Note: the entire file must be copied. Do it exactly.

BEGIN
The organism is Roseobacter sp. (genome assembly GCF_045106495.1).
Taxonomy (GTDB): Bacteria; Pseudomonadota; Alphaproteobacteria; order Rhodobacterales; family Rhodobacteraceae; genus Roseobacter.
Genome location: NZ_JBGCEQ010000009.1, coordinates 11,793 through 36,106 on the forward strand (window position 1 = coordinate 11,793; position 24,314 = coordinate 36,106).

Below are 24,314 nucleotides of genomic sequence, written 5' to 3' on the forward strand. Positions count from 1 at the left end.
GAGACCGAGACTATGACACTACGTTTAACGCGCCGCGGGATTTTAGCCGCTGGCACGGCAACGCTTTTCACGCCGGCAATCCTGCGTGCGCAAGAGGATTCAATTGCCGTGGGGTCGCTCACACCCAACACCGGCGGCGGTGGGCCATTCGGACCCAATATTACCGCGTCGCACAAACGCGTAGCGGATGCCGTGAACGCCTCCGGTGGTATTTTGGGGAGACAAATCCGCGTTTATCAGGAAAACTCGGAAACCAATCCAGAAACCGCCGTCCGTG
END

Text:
The organism is Roseobacter sp. (genome assembly GCF_045106495.1).
Taxonomy (GTDB): Bacteria; Pseudomonadota; Alphaproteobacteria; order Rhodobacterales; family Rhodobacteraceae; genus Roseobacter.
Genome location: NZ_JBGCEQ010000009.1, coordinates 11,793 through 36,106 on the forward strand (window position 1 = coordinate 11,793; position 24,314 = coordinate 36,106).

Below are 24,314 nucleotides of genomic sequence, written 5' to 3' on the forward strand. Positions count from 1 at the left end.
GAGACCGAGACTATGACACTACGTTTAACGCGCCGCGGGATTTTAGCCGCTGGCACGGCAACGCTTTTCACGCCGGCAATCCTGCGTGCGCAAGAGGATTCAATTGCCGTGGGGTCGCTCACACCCAACACCGGCGGCGGTGGGCCATTCGGACCCAATATTACCGCGTCGCACAAACGCGTAGCGGATGCCGTGAACGCCTCCGGTGGTATTTTGGGGAGACAAATCCGCGTTTATCAGGAAAACTCGGAAACCAATCCAGAAACCGCCGTCCGTG